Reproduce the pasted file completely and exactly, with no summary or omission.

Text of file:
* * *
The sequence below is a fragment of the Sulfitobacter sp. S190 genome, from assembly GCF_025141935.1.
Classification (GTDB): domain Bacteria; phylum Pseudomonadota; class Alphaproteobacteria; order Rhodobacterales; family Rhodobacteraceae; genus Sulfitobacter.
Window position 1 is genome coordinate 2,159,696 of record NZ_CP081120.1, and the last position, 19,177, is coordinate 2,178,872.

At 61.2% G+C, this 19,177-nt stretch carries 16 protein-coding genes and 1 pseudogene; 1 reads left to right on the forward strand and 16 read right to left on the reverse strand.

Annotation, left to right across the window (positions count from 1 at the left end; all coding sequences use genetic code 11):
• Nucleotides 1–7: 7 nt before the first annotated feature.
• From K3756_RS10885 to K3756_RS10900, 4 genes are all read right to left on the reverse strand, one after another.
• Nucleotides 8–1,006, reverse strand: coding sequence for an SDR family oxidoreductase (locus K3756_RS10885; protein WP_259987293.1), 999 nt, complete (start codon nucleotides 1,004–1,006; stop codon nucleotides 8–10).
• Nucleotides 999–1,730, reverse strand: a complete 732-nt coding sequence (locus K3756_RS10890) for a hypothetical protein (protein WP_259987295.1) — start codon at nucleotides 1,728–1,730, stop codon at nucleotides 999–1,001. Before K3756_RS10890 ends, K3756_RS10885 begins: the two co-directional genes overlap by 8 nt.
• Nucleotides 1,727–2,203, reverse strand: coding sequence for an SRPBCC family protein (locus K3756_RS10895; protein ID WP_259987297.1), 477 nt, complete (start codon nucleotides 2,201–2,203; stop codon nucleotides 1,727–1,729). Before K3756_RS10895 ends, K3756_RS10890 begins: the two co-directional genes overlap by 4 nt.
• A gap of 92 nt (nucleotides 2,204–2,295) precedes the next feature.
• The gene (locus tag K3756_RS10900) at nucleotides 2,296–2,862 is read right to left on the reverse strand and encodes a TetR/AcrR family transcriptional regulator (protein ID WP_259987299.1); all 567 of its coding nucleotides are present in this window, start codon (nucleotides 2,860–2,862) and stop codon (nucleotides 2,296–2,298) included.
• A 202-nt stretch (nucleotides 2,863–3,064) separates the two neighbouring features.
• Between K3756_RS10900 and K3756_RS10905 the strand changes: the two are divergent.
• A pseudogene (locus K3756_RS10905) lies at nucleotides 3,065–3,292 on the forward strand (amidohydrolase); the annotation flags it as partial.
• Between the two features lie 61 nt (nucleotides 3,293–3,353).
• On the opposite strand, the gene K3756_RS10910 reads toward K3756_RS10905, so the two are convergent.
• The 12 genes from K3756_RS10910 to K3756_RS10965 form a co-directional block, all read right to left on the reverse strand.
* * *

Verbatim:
The sequence below is a fragment of the Sulfitobacter sp. S190 genome, from assembly GCF_025141935.1.
Classification (GTDB): domain Bacteria; phylum Pseudomonadota; class Alphaproteobacteria; order Rhodobacterales; family Rhodobacteraceae; genus Sulfitobacter.
Window position 1 is genome coordinate 2,159,696 of record NZ_CP081120.1, and the last position, 19,177, is coordinate 2,178,872.

At 61.2% G+C, this 19,177-nt stretch carries 16 protein-coding genes and 1 pseudogene; 1 reads left to right on the forward strand and 16 read right to left on the reverse strand.

Annotation, left to right across the window (positions count from 1 at the left end; all coding sequences use genetic code 11):
• Nucleotides 1–7: 7 nt before the first annotated feature.
• From K3756_RS10885 to K3756_RS10900, 4 genes are all read right to left on the reverse strand, one after another.
• Nucleotides 8–1,006, reverse strand: coding sequence for an SDR family oxidoreductase (locus K3756_RS10885; protein WP_259987293.1), 999 nt, complete (start codon nucleotides 1,004–1,006; stop codon nucleotides 8–10).
• Nucleotides 999–1,730, reverse strand: a complete 732-nt coding sequence (locus K3756_RS10890) for a hypothetical protein (protein WP_259987295.1) — start codon at nucleotides 1,728–1,730, stop codon at nucleotides 999–1,001. Before K3756_RS10890 ends, K3756_RS10885 begins: the two co-directional genes overlap by 8 nt.
• Nucleotides 1,727–2,203, reverse strand: coding sequence for an SRPBCC family protein (locus K3756_RS10895; protein ID WP_259987297.1), 477 nt, complete (start codon nucleotides 2,201–2,203; stop codon nucleotides 1,727–1,729). Before K3756_RS10895 ends, K3756_RS10890 begins: the two co-directional genes overlap by 4 nt.
• A gap of 92 nt (nucleotides 2,204–2,295) precedes the next feature.
• The gene (locus tag K3756_RS10900) at nucleotides 2,296–2,862 is read right to left on the reverse strand and encodes a TetR/AcrR family transcriptional regulator (protein ID WP_259987299.1); all 567 of its coding nucleotides are present in this window, start codon (nucleotides 2,860–2,862) and stop codon (nucleotides 2,296–2,298) included.
• A 202-nt stretch (nucleotides 2,863–3,064) separates the two neighbouring features.
• Between K3756_RS10900 and K3756_RS10905 the strand changes: the two are divergent.
• A pseudogene (locus K3756_RS10905) lies at nucleotides 3,065–3,292 on the forward strand (amidohydrolase); the annotation flags it as partial.
• Between the two features lie 61 nt (nucleotides 3,293–3,353).
• On the opposite strand, the gene K3756_RS10910 reads toward K3756_RS10905, so the two are convergent.
• The 12 genes from K3756_RS10910 to K3756_RS10965 form a co-directional block, all read right to left on the reverse strand.